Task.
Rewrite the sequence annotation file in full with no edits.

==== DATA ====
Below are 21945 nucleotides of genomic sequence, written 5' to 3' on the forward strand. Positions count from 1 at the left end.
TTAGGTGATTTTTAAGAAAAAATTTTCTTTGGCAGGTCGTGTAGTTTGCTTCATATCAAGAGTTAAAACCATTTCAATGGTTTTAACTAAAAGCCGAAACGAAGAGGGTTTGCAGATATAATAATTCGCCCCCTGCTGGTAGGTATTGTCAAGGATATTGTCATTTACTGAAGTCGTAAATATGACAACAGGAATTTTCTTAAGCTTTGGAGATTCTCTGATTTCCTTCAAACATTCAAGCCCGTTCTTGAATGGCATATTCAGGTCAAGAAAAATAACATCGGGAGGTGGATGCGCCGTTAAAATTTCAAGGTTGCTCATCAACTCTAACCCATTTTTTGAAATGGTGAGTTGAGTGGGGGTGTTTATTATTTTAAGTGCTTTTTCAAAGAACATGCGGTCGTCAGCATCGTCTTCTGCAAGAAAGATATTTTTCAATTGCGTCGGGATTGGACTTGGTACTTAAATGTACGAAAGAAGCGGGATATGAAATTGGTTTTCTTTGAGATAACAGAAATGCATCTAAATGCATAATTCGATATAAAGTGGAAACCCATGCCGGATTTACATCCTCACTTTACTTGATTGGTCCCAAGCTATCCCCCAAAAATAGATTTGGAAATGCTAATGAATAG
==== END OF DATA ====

Below are 21945 nucleotides of genomic sequence, written 5' to 3' on the forward strand. Positions count from 1 at the left end.
TTAGGTGATTTTTAAGAAAAAATTTTCTTTGGCAGGTCGTGTAGTTTGCTTCATATCAAGAGTTAAAACCATTTCAATGGTTTTAACTAAAAGCCGAAACGAAGAGGGTTTGCAGATATAATAATTCGCCCCCTGCTGGTAGGTATTGTCAAGGATATTGTCATTTACTGAAGTCGTAAATATGACAACAGGAATTTTCTTAAGCTTTGGAGATTCTCTGATTTCCTTCAAACATTCAAGCCCGTTCTTGAATGGCATATTCAGGTCAAGAAAAATAACATCGGGAGGTGGATGCGCCGTTAAAATTTCAAGGTTGCTCATCAACTCTAACCCATTTTTTGAAATGGTGAGTTGAGTGGGGGTGTTTATTATTTTAAGTGCTTTTTCAAAGAACATGCGGTCGTCAGCATCGTCTTCTGCAAGAAAGATATTTTTCAATTGCGTCGGGATTGGACTTGGTACTTAAATGTACGAAAGAAGCGGGATATGAAATTGGTTTTCTTTGAGATAACAGAAATGCATCTAAATGCATAATTCGATATAAAGTGGAAACCCATGCCGGATTTACATCCTCACTTTACTTGATTGGTCCCAAGCTATCCCCCAAAAATAGATTTGGAAATGCTAATGAATAG